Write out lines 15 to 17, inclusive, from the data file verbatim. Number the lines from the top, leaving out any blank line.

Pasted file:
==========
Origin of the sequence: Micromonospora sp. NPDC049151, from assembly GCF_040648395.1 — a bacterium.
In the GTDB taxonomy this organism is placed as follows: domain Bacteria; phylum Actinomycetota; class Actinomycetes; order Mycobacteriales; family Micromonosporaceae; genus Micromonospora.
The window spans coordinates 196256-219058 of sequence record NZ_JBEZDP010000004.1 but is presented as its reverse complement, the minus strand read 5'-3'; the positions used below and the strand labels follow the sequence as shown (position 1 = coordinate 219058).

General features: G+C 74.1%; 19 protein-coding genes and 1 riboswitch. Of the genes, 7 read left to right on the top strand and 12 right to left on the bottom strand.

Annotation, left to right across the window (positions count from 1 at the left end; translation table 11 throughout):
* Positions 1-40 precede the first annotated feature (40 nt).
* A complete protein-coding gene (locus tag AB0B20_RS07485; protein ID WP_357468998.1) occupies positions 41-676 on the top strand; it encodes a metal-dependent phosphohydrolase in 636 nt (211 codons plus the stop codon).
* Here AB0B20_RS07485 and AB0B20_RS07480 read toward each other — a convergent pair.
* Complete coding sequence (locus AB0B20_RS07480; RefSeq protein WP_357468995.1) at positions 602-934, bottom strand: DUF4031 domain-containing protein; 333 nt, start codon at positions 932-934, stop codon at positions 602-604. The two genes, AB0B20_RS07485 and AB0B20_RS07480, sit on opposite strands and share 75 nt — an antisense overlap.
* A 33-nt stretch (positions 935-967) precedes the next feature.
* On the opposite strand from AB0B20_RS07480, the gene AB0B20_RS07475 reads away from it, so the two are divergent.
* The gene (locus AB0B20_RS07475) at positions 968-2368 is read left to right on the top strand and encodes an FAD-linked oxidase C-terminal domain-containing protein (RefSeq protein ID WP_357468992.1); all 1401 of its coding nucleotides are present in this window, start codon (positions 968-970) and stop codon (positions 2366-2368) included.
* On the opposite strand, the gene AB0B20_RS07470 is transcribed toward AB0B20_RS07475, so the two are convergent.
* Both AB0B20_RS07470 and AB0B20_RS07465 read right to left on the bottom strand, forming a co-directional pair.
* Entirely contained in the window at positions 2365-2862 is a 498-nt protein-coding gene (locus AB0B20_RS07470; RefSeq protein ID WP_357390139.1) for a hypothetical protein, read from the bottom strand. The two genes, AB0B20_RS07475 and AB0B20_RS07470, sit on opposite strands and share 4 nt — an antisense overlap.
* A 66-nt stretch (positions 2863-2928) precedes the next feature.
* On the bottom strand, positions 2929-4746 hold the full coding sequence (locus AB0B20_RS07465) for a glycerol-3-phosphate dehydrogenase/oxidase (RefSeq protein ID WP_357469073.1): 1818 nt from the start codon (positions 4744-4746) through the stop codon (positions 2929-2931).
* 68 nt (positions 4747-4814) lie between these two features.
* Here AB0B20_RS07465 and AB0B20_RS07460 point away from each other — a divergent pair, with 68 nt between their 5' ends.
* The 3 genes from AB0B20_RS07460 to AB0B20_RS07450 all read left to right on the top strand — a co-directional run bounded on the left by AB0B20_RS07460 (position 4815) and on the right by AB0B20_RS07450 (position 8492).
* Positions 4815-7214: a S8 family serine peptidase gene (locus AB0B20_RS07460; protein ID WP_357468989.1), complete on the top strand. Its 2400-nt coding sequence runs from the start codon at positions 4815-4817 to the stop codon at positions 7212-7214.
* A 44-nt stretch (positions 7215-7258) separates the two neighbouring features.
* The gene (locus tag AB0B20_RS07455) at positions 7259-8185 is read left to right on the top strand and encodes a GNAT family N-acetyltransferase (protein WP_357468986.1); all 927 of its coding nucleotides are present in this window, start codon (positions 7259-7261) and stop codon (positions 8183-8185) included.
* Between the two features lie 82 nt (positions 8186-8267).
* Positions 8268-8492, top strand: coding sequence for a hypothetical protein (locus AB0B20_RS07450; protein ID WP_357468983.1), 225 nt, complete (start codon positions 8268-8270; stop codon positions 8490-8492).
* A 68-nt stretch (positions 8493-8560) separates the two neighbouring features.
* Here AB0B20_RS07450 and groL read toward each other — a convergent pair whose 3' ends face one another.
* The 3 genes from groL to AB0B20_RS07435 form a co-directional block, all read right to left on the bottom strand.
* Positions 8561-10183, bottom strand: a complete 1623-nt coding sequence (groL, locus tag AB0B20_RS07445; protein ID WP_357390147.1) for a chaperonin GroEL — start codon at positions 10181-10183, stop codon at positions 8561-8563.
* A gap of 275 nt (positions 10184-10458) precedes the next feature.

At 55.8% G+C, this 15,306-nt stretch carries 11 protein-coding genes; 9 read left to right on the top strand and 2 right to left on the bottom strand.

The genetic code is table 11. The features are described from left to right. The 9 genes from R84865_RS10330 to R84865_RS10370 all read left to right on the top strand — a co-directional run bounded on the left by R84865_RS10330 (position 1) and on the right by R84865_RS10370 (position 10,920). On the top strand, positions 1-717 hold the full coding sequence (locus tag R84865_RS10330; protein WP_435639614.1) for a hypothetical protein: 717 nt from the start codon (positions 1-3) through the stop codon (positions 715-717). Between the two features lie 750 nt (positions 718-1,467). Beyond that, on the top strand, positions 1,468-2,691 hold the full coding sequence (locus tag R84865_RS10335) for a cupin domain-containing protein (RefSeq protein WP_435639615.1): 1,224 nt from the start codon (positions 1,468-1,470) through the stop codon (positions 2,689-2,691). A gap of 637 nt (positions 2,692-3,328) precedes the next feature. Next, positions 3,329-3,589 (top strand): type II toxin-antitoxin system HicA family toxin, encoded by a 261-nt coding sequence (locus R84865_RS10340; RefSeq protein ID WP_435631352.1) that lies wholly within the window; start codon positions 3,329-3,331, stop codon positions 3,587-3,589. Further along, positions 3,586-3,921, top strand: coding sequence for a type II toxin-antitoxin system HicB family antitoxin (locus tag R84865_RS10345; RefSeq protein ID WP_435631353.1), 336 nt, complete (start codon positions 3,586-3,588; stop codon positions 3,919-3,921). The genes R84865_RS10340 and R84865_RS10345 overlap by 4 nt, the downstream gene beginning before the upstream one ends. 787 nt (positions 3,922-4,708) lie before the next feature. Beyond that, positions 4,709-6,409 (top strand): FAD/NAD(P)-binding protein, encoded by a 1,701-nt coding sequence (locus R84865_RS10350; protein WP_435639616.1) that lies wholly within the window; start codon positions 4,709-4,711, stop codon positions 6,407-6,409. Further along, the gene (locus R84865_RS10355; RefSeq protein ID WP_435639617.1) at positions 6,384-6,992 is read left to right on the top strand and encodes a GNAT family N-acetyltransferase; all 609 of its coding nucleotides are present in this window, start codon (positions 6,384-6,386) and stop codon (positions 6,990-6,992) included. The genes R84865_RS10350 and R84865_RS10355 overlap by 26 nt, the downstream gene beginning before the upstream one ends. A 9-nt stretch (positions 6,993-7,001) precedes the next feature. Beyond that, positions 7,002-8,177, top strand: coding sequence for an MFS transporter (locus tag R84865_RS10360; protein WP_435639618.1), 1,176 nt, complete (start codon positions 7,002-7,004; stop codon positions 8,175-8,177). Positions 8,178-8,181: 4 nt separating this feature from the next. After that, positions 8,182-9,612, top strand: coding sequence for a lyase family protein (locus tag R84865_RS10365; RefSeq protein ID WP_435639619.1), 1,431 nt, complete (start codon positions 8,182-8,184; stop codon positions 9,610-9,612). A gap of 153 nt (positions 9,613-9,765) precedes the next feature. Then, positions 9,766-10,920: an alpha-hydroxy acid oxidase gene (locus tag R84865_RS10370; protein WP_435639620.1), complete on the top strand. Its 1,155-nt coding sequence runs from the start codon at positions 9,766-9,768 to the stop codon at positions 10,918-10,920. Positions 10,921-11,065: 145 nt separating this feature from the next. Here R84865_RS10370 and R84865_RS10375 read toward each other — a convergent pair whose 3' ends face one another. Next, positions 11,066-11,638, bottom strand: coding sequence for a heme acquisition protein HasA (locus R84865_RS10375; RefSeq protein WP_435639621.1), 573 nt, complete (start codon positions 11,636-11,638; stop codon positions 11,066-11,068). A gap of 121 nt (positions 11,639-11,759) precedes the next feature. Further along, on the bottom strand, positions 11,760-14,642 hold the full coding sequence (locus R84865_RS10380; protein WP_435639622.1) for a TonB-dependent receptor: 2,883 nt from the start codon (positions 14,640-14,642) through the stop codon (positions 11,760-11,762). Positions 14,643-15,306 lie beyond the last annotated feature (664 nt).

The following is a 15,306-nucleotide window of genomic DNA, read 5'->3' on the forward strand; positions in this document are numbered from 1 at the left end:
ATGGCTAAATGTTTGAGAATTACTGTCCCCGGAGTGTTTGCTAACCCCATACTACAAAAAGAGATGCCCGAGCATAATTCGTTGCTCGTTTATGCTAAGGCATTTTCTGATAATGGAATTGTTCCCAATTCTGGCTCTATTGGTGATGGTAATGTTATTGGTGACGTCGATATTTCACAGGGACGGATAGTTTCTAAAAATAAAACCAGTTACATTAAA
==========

* Entirely contained in the window at positions 2365-2862 is a 498-nt protein-coding gene (locus AB0B20_RS07470; RefSeq protein ID WP_357390139.1) for a hypothetical protein, read from the bottom strand. The two genes, AB0B20_RS07475 and AB0B20_RS07470, sit on opposite strands and share 4 nt — an antisense overlap.
* A 66-nt stretch (positions 2863-2928) precedes the next feature.
* On the bottom strand, positions 2929-4746 hold the full coding sequence (locus AB0B20_RS07465) for a glycerol-3-phosphate dehydrogenase/oxidase (RefSeq protein ID WP_357469073.1): 1818 nt from the start codon (positions 4744-4746) through the stop codon (positions 2929-2931).